13/14 June 2014

Catherine and I caught the 10.00 ferry to Sark for our first trip to land on some of the seabird breeding colonies on Sark. It was a lovely fair day, with light winds and calm seas with no swell at all. After arriving at Maseline Pier we had a couple of hours to try to read some gull colour rings both at Creux Harbour and Maseline Cliffs. This proved to be very rewarding with a total of 21 Herring Gull and three Lesser Black-backed Gull colour rings observed. Many of the Herring Gulls were guarding chicks. It really is particularly valuable to be able to identify the nesting sites for some of the (many) gulls we have now colour ringed in Guernsey.

With this valuable data in the bag, Sue Daly arrived at the harbour, shortly followed by Andy Cook in his RIB Seamouse 2. With the tide nice and low we set off along the east coast to reach Breniere off Little Sark. The gull colony on this rock is once again a little stronger this year, perhaps with some of the birds from the adjacent cliff of Little Sark back on the offshore islet?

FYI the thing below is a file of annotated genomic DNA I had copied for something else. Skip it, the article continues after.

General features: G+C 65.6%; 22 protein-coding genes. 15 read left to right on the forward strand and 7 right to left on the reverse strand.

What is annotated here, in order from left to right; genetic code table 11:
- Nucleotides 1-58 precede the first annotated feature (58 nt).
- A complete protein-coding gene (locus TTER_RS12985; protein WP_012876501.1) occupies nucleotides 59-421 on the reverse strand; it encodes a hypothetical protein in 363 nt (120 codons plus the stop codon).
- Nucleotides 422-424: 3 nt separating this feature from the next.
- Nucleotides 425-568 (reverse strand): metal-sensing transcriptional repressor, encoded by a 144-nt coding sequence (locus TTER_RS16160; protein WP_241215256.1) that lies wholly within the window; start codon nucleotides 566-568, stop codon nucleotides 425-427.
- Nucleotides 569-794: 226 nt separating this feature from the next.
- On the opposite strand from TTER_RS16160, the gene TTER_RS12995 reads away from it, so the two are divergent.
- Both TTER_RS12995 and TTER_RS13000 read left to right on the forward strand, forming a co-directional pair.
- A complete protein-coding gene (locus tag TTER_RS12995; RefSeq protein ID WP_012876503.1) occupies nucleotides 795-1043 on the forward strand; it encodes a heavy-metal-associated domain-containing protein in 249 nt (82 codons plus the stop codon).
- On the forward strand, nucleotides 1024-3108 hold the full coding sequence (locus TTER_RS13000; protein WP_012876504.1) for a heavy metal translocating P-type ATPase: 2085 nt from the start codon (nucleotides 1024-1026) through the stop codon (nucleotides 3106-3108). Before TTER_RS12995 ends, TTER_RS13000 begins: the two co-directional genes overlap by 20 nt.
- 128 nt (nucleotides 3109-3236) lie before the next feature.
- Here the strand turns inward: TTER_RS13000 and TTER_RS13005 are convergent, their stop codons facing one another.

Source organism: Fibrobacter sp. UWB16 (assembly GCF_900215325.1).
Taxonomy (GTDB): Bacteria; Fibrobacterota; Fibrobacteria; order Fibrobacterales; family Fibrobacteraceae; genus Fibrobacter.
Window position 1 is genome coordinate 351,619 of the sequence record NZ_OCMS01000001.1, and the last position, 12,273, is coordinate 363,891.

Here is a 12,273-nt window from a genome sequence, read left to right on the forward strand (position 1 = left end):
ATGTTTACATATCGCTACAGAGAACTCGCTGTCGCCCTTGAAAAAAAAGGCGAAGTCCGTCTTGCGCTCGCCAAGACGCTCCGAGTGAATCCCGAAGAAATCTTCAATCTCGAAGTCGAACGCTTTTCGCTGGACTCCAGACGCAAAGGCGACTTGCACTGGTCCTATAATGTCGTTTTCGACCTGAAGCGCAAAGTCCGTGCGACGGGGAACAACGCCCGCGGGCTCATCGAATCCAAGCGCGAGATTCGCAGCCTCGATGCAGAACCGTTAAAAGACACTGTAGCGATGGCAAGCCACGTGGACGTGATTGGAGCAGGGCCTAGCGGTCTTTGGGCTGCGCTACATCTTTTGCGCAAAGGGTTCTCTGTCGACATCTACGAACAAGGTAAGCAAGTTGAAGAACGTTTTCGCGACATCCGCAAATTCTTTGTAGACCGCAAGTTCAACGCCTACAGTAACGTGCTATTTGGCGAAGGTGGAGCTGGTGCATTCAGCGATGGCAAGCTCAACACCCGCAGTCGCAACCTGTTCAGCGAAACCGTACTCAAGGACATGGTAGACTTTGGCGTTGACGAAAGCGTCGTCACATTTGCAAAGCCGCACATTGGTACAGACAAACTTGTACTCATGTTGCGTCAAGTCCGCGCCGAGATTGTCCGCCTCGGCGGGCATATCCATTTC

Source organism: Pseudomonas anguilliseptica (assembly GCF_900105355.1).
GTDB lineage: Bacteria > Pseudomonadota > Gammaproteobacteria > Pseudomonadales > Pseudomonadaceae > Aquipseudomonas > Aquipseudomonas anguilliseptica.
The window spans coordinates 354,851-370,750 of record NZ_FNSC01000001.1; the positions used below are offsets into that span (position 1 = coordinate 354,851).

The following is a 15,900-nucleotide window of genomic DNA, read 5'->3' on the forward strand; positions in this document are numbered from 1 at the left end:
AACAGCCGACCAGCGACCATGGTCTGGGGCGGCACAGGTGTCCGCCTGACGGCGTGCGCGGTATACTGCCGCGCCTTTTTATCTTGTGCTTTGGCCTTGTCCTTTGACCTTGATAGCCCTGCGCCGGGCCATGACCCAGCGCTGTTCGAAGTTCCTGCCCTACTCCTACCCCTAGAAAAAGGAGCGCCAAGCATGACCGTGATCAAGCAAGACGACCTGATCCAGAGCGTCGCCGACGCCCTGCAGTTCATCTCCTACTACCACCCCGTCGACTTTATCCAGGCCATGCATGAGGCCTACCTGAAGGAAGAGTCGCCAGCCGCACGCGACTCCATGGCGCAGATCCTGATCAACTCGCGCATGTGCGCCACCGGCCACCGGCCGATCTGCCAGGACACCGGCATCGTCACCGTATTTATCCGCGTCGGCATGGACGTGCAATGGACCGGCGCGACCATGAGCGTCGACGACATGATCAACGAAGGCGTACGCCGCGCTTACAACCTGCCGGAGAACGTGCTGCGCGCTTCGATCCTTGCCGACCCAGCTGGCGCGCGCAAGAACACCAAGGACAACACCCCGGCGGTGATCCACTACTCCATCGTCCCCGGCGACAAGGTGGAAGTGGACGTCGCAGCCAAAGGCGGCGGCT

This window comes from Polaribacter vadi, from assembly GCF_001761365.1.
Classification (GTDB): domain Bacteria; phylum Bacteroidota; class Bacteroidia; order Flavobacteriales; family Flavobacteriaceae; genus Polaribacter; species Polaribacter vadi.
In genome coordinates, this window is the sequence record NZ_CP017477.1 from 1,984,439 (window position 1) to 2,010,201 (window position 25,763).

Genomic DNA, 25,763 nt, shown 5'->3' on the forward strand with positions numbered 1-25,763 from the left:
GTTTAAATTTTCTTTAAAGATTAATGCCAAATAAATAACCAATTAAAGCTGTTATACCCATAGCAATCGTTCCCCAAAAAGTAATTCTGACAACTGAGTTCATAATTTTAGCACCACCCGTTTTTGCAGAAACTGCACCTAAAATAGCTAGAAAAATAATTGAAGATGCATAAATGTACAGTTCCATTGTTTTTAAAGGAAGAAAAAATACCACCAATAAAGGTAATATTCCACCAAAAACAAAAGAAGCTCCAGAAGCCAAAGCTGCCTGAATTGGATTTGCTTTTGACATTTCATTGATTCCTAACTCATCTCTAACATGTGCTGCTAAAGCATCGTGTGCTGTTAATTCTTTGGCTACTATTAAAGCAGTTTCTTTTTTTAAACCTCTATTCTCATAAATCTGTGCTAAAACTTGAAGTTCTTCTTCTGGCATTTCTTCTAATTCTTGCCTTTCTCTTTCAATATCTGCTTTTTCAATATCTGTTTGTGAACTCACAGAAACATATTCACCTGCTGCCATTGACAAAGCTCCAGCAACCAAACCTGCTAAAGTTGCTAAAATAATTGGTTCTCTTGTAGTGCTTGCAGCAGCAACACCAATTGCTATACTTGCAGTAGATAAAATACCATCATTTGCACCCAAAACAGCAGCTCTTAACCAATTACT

Herring Gulls tend to occupy the lower rocky slopes, with some Lesser Black-backed Gulls on the grassy areas on the southern side. Most of the Herring Gull chicks were old enough to ring, and we quickly fitted 13 birds with metal and colour rings. There were c 10 pairs of LBBGs on Breniere, but all the nests contained eggs or young only a very few days old.

One dead Herring Gull was found on Breniere (White 6CL9). This bird had been ringed in Guernsey in May 2011. We also managed to read a couple of colour rings on Herring Gulls on the islet. By the time we left the rock we had ringed 13 HGs and a single GBBG chick.